But for an individual to adopt a practical moral objective, it has to be something more coherent. There is a lot to like about maximizing long-term happiness. But who should be responsible for whose happiness? One natural answer is that one should be responsible only for those the happiness of whom they can directly experience. It leaves out essentially everyone other than the self.
He believes that pleasure is different from happiness. Pleasure and pain is how we learn and grow. Pleasure is an activity and a good but not THE good, it is also a mean and an end, but it isn’t THE end; Happiness is the only end. Pleasure helps you reach happiness but pleasure itself is not happiness. It is a fulfillment of actions, and once you reach happiness you cannot lose it, but you CAN lose
Correspondingly, the excessive amount of happiness may suppress the appreciation for other feelings. Many people hide their true emotions with a facade of happiness. They feel as though being happy is better than letting any other feelings come to the surface. This is not to say that all positive emotions or happiness is to be omitted from your feelings. According to Susan David, she wants people to keep “the pursuit of happiness in perspective,” but she also wants people to see “negative emotions in a new and more accepting light,” (Don’t Worry Be Gloomy).
Moreover, those points are just not persuasive enough for people to really believe in themselves. Even though we can act with virtue while knowing about it, we can still practice it to make the world a better place. We can act virtuously to lead by example for society so that others will try to be more virtuous also. What I mean by this is that we can try to make people better people that will make them happy. People being naturally conceded also is not persuasive because everyone has different personalities, meaning that nobody is truly the same.
Other things also play a role, as Aristotle recognizes: “happiness obviously needs the presence of external goods as well” (I 8 1099a30); and “[good fortunes] are required as complementary to a fully human life” (I 10 1100b5). In the next paragraphs, I will explain what Aristotle means by this. External goods are goods external to oneself, that fall outside what we can completely control. For instance: friends, political power, wealth, high birth or children. On Aristotle’s account, some external goods are a necessary, but not sufficient, condition for happiness.
What exactly is happiness and how does one go about spreading happiness it to others? A man by the name of John Stuart Mill seems to be able to give us some answers to these questions. Mill starts our inquiring journey with defining what utilitarianism stands for. In short he states that it is the construction of utility, which claims that the actions that stimulate happiness in is morally fit and vice versa to be unfit. Happiness is something that we want for itself, it is considered to be the ‘ultimate end’.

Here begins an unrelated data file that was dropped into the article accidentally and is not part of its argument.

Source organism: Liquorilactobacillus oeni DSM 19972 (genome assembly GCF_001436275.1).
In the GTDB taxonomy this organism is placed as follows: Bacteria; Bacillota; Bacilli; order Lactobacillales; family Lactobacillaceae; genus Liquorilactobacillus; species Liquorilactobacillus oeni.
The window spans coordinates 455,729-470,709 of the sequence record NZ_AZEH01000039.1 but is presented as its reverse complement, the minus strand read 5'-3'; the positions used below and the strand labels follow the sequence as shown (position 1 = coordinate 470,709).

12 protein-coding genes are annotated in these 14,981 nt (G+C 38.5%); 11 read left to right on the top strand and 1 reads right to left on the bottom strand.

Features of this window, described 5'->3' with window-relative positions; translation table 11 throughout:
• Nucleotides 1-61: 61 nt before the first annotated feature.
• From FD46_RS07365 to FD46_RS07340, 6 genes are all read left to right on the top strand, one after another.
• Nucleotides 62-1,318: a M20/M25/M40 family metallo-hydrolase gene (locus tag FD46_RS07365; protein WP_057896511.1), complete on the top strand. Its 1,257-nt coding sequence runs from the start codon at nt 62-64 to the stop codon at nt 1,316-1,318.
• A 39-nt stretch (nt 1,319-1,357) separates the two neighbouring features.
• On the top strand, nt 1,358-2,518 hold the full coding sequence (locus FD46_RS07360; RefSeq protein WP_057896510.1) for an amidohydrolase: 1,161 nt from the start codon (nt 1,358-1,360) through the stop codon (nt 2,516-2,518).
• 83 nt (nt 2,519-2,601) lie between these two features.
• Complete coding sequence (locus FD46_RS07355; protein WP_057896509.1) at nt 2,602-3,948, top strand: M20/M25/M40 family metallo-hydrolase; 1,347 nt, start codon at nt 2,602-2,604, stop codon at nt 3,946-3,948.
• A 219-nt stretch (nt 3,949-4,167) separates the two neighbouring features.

Kant always emphasized that everyone should be treated freely and equally. He emphasizes that everyone should be treated valuable and not be used to benefit others. He sets a fine line though saying he does not want people not be used at all, but if they are in the situation where they are that they should be treated just like you would want to be treated. What he tried to emphasis on the duty theory is that it is not only about doing the right thing. Immanuel Kant tries very hard to put morality out there on how human beings should be treated and his theory can be seen as absolutely amazing.
He believes that we are all created equal and by virtue of the laws of nature and justification, we have the right to exercise our force and align our resources to ensure we thrive in the best conditions possible. His development of the social contract theory and the formation of civil polities is based on the realization that as time changes, an individual man’s resources become lesser than the force required to sustain his life in the state of nature. Since man cannot create new force, the only way to ensure to ensure peaceful co-existence is to pool forces and resources and establish a unit of control of the balance between the rights and responsibilities of the people through a social
It is important to experience other emotions aside from happiness because negative emotions can stimulate the mind just as well as happiness. If a person manages to live their life without experiencing any negative emotions, there may never be a genuine appreciation for happiness. When someone lacks happiness, happiness is strived and worked for greatly. As previously stated, happiness is the key to a long and healthy life; so, the ultimate goal is to eliminate anything that interferes with the goal of happiness. Marin E.D.